"So much of the policy problems come from the uncertainties from the science not yet done," says Branscomb.
Another thing that makes the Social Learning project unique among policy research is that it brings together specialists from many different fields, the researchers say.
"[The project draws on] a confluence of conceptual skills--dealing with negotiation, valuing environmental policy, fostering international cooperation and dealing with uncertainties...that sort of infuse the Kennedy School over the past 10 years," says Richard J. Zeckhauser, Ramsey professor of political economy.
The project requires input from people who study law, negotiation, the environment, politics and the press, the researchers say.
"It's the kind of study that can only be done in a school of public policy," says Clark. "Its focus is clearly not natural science, but it's also not a project of theory building."
Straddling the fence between the natural and social science, the project is sometimes criticized for doing neither one well. "On a bad day [natural and social scientists] look on [our research] as something that real scholars do not do," Clark says. "[We are trying to find] the middle ground between critical knowledge and responsible action, and that is a very rare thing in this country or anywhere around the world."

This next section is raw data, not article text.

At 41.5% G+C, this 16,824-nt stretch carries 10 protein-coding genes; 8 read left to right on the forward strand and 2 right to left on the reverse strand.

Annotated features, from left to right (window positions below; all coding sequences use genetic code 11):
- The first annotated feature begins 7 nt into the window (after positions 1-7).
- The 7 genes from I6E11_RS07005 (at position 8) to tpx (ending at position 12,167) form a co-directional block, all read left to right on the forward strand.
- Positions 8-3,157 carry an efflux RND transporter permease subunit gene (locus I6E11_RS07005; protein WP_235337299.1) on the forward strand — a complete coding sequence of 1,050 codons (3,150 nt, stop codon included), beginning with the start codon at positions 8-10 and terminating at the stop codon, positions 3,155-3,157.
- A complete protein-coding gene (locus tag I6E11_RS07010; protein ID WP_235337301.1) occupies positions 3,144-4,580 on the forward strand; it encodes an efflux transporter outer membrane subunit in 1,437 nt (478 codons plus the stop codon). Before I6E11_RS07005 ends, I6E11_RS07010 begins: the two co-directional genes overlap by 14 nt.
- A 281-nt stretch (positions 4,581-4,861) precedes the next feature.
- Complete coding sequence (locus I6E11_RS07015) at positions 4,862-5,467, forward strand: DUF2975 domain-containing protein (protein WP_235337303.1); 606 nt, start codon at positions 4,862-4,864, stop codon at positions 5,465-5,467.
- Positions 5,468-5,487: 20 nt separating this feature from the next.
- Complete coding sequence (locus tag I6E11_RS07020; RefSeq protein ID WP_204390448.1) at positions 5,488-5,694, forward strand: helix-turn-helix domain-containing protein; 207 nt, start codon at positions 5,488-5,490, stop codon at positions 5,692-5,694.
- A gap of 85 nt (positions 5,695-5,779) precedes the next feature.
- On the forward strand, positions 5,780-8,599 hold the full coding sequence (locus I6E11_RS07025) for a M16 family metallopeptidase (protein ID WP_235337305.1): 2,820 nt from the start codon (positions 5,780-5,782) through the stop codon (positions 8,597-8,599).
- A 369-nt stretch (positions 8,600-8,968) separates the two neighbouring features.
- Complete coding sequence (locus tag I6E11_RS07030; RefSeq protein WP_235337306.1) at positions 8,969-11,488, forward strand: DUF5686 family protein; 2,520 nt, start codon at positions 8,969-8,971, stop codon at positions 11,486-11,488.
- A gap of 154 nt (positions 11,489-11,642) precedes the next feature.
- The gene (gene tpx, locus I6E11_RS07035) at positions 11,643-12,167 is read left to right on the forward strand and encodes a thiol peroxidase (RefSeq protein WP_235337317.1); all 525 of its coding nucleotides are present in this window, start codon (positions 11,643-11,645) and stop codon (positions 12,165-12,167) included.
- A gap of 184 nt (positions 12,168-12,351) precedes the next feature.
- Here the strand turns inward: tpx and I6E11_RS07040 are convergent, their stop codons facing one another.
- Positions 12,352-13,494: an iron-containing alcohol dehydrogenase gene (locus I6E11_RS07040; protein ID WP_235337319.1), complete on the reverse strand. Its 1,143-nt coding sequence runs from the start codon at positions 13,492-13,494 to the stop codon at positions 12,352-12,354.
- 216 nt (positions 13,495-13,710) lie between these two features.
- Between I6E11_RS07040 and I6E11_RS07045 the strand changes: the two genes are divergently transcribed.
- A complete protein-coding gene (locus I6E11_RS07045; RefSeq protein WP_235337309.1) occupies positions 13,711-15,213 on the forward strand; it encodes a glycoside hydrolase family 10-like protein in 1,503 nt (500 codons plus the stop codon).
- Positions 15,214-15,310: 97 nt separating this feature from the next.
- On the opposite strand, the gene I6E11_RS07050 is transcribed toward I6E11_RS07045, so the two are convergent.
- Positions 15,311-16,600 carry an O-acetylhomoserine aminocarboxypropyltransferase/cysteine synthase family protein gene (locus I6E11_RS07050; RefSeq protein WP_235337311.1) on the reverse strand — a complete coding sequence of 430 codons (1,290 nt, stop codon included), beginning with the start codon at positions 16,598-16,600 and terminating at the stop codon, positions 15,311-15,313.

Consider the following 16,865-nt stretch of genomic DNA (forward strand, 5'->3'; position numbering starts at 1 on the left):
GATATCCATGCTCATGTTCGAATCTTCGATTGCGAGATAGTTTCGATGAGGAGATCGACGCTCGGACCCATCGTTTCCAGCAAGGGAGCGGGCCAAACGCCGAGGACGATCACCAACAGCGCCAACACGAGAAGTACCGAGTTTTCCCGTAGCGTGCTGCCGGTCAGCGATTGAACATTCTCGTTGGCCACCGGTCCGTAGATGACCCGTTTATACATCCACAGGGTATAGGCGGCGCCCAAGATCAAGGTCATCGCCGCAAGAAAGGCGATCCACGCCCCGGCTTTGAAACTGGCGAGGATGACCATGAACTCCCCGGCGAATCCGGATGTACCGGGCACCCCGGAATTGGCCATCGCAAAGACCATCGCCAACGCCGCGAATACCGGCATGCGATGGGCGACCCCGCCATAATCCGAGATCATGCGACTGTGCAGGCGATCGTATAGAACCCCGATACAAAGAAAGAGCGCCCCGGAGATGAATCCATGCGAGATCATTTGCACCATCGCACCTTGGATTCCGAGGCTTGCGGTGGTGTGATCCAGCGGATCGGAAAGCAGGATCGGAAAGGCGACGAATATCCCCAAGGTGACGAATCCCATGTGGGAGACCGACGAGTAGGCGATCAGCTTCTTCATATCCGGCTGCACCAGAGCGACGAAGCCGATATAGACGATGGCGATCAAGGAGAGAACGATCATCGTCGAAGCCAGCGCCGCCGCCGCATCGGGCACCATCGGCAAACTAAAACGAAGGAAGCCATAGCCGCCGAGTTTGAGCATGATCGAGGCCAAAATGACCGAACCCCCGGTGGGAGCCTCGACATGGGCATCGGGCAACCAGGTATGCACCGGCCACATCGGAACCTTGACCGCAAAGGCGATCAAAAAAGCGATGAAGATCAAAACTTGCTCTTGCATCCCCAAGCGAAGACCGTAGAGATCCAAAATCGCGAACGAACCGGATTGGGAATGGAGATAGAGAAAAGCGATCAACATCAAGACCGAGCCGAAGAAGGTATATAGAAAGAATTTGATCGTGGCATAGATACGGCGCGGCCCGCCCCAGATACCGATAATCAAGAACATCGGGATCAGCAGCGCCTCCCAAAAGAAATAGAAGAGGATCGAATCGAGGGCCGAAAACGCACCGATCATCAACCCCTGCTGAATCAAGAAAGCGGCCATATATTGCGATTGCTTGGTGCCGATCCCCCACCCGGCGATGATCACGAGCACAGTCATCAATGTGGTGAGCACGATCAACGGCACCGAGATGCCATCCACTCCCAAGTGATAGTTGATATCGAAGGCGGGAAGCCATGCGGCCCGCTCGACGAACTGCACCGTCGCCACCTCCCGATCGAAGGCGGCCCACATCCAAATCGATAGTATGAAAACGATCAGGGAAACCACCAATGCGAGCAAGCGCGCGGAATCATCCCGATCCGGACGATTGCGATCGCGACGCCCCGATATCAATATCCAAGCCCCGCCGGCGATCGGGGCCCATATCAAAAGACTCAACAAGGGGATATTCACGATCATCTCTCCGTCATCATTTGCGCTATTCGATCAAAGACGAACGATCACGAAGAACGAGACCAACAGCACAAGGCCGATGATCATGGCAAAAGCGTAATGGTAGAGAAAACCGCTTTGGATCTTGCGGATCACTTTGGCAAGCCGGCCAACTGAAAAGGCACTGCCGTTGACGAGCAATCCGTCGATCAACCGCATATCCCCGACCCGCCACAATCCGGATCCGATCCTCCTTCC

Clark and his colleagues agree that environmental research, in order to be effective, must take more than just one approach.
"One of the things that environmental research is, is interdisciplinary," says Geraldine Kaye, administrative assistant to the University Working Group on Environment, a Harvard group that advises President Derek C. Bok about environmental curriculum and research. "We're identifying the intersections between traditional disciplines...in individual people's work and we are seeing that this is the way environmental studies will have to go."
Particularly, it is a study well suited to Harvard, Clark says, pointing to the large number of professors and students involved in similar investigations. "There is a critical mass of people working on related issues and that is the crucial factor."
A Balancing Act
And while Clark is trying on one hand to integrate the natural and social sciences, he is also trying to strike a balance between the worlds of thought and action. With this project, Clark says, he is trying to put together a theory that academics will find useful in understanding how societies cope with environmental problems, and to generate viable policy alternatives for bureaucrats.
"Bill Clark is trying to do policy design, not just analysis," says Lewis M. Branscomb, Pratt public service professor and director of the Kennedy School's Science, Technology and Public Policy Program.
Connections to Action
Clark says he hopes that the process of interviewing people involved in managing environmental problems will get them to reflect critically on their experiences and think about ways to be more effective.
"Our whole point is that this interaction will generate ideas," Clark says.
And while researchers say they plan to target their findings at government agencies, others can benefit from their results.
"Corporate boardrooms, the National Academy of Sciences, new environmental research organizations" will all be contacted, says Clark.
"It is not that you will fix these problems," Clark says. "But maybe let other [policy makers and scientists] enter into these [debates] with their eyes a little more wide open and with a little less naivete."